12-year old Emily has dreams of drowning. She’s being sucked under once, twice . . . until the third night, she realizes it’s not just a dream. It’s really happening to someone. On the rocky shore outside her house, Emily finds a large dog. He’s barely alive, but she’s determined to save him. She can feel his pain—and his determination to live. The dog is brought to the vet and with Emily’s help, he starts to improve.
But is the bond between the girl and the dog, Zack, something more? She can see what he sees and feel what he feels. And Zack seems to be able to read her mind, too. Is it possible that together, Emily and Zack can do more than read each other’s minds? Can they use their powers to help people?
The suspenseful story will pull readers in from the very first word. While the story focuses on the dog’s struggle to heal, it also has enough of Emily’s home life to keep the story interesting. The Rescue gives the reader insight into animal abuse without going into details that may frighten younger readers. In the end, readers will cheer when multiple characters come to Zack’s defense and save him from his cruel owners.
Emily is an extremely likable, biracial character who was adopted by a white family. The story has several examples of racism, such as when a white tourist talks to Emily and the lady assumes that if Emily is “in Maine, that must mean that some nice country family took me in for the summer. You know, to get me out of my deprived, inner-city neighborhood.” All of the examples of racism are kid-friendly and highlight Emily’s feelings. She wishes people didn’t see her “as African-American first, instead of a person named Emily.”
The Rescue will appeal to many readers because it is a suspenseful story about friendship, family, and helping a dog in need. While Emily is the only character that is well developed, the supporting characters have enough depth to be believable. Another positive aspect of the story is her family’s healthy dynamic and her supportive best friend. The Rescue is an excellent story that teaches the importance of not making assumptions about other people. Emily’s emotional journey will leave a deep impression on the reader. Readers will be eager to see how Emily and Zack use their unique powers to communicate in the next book in the series, Storm Warning.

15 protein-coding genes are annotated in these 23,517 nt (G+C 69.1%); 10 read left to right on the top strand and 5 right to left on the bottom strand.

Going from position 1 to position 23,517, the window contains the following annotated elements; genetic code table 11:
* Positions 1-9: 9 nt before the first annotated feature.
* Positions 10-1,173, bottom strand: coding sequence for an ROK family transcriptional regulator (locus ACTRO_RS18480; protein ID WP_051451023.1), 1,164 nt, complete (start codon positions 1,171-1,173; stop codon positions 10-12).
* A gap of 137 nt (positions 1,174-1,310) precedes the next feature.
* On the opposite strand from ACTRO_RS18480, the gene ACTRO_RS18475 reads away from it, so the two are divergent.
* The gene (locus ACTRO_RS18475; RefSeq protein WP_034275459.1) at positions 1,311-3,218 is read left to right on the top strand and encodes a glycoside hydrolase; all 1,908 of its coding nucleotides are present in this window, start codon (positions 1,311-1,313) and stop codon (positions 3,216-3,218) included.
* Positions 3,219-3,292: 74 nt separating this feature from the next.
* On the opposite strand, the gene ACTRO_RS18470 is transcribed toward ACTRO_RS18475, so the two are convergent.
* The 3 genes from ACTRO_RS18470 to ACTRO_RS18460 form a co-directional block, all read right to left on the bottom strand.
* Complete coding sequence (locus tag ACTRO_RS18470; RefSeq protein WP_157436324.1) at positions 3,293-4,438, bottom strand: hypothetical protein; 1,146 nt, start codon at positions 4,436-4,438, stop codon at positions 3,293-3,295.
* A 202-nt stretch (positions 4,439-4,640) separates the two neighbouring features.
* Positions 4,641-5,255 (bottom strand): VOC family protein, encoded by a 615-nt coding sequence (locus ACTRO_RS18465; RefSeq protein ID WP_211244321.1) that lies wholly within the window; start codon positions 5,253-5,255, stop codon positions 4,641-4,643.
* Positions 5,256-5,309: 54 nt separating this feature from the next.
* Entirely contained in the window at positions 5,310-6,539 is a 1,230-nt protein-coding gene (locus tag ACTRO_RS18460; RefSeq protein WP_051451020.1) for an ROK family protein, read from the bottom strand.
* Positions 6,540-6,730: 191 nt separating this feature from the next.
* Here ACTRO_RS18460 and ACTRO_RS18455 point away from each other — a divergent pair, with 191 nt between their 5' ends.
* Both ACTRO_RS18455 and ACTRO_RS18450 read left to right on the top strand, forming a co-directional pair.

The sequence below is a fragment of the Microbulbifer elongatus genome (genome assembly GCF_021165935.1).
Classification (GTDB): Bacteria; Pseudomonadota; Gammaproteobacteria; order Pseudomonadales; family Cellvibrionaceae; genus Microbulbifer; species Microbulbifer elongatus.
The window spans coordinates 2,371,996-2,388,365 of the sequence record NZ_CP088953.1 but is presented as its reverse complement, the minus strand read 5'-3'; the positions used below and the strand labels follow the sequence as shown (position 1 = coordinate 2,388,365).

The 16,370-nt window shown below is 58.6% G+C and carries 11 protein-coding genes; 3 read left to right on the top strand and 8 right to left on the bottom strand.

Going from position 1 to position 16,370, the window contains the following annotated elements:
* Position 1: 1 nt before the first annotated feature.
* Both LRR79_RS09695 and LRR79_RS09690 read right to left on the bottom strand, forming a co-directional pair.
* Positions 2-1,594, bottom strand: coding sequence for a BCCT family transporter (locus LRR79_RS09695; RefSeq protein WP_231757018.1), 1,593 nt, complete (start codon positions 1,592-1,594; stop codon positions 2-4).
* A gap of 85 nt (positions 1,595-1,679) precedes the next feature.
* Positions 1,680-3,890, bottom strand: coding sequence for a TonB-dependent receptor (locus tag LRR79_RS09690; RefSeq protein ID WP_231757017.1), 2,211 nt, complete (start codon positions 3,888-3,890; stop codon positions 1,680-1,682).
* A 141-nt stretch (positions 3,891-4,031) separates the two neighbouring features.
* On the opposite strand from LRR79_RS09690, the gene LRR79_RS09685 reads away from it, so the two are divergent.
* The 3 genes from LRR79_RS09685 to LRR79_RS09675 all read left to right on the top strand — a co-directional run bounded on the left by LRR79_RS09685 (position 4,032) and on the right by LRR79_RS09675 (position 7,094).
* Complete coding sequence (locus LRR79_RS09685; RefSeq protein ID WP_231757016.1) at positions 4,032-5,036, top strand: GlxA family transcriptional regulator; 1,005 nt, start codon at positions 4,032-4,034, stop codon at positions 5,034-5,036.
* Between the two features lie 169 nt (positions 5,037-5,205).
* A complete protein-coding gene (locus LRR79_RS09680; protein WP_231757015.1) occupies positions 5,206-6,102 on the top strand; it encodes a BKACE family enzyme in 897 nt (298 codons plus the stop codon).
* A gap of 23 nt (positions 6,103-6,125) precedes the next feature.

- There is a rumor that one of Emily’s neighbors “killed her husband.” Later, Emily finds out that the woman was driving when the car crashed, and her husband died.
- Zack’s owners go to the vet’s office to get Zack. When the owners find out that Zack isn’t there, they become violent. The violence is not described, but, “One of the men even had a baseball bat, and he had just broken the screen on one of the computers with it. . . Dr. Kasanofsky’s shirt was ripped, and it looked like his glasses might be broken, too.” The police escort the men to the police station.
Drugs and Alcohol
- When Zack is injured, the vet gives him “medicine to help him sleep, and to make sure he isn’t in any pain.”
- Cyril, a shopkeeper, calls a man “that lousy roughneck punk” because as a boy, “he had stolen—and promptly eaten—a piece of red licorice from the penny candy section.”
- While talking to her neighbor, Emily stutters. The neighbor tells her, “Don’t ramble like a ninny.”
- Emily was having a bad dream and realizes, “it wasn’t a bad dream of hers. She had just been having Zach’s nightmare!”
- Somehow Emily can read Zack’s thoughts. At one point Emily thinks, “Either she was reading her dog’s mind—or she was crazy.”
- While the vet is treating Zack, Emily’s mother says, “We’ll just have to pray that this is a temporary setback.”